Last week, I had a bit of trouble with access during the Ellensburg Rodeo, but when presented with constraints in any situation, how do we photographers react? And what do we need to do in order to move on and get the photos? This week, I’m going to talk about working around those constraints, both the physical and mental.
First off, rodeos are usually a low key type of event where you can run around and get great photos of riders during preparation. Those photos are often quiet moments that viewers love to see and most of the time never get to see. Well at this rodeo, we were limited to three spots, two of which were not ideal locations.
Because I was physically confined to a single area for three hours, I just focused on what I could do…and that was…shoot tight with the 400mm. So I put away my wide because I knew that it wasn’t going to be used, and solely focused on getting tight action shots. Now, normally, I would love to give the viewer a variety of wide and tight up photos, but given the constraints, I had to do my best and accept that THAT’S THE WAY IT WAS GOING TO BE. Although this doesn’t give a full picture of the event, I wasn’t going to let it stop me from getting good photos.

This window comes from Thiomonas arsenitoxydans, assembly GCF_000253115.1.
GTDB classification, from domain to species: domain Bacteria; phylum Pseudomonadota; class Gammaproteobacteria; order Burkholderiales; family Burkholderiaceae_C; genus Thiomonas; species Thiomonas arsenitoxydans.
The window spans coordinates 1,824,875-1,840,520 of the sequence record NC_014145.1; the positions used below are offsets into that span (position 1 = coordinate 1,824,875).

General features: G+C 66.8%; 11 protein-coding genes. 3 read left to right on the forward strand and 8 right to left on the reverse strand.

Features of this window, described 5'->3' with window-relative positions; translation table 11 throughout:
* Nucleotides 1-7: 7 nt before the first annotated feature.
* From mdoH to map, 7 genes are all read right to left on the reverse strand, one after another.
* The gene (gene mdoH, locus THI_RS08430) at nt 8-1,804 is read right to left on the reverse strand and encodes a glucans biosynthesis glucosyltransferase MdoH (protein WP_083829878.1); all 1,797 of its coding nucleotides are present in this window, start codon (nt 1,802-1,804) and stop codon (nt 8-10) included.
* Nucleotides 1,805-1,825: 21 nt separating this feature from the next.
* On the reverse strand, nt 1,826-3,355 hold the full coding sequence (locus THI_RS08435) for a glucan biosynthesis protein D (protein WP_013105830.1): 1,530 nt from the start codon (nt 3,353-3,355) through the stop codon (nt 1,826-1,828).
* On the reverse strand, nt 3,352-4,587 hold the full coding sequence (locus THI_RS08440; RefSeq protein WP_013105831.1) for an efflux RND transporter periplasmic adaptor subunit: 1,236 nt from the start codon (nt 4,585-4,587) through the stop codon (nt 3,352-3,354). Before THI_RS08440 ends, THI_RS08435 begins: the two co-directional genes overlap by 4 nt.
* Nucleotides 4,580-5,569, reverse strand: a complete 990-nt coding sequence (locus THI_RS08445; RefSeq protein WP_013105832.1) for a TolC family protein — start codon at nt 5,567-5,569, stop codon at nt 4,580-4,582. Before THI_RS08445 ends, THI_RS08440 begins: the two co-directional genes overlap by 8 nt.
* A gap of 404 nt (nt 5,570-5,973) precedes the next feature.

Now, breaking down mental barriers can be even more difficult. I was pretty frustrated most of the time during the event, but I knew that I had to put that aside in order to do my job. If you get caught up in those sort of things, it can and WILL affect how you shoot. Whether it’s because you broke a lens, forgot to charge your batteries, or got verbally harassed by someone, you just need to move on. Letting your emotions get in the way of things, can hinder your judgement. No one is going to throw a pity party for you. You just need to reassess yourself and move on.
Hope this helps, because I guarantee if you’re a photographer at any event, you will most likely come across a mental or physical barrier. The question is how will you react to them?
Thanks for looking.
Here are the photos that I came away with: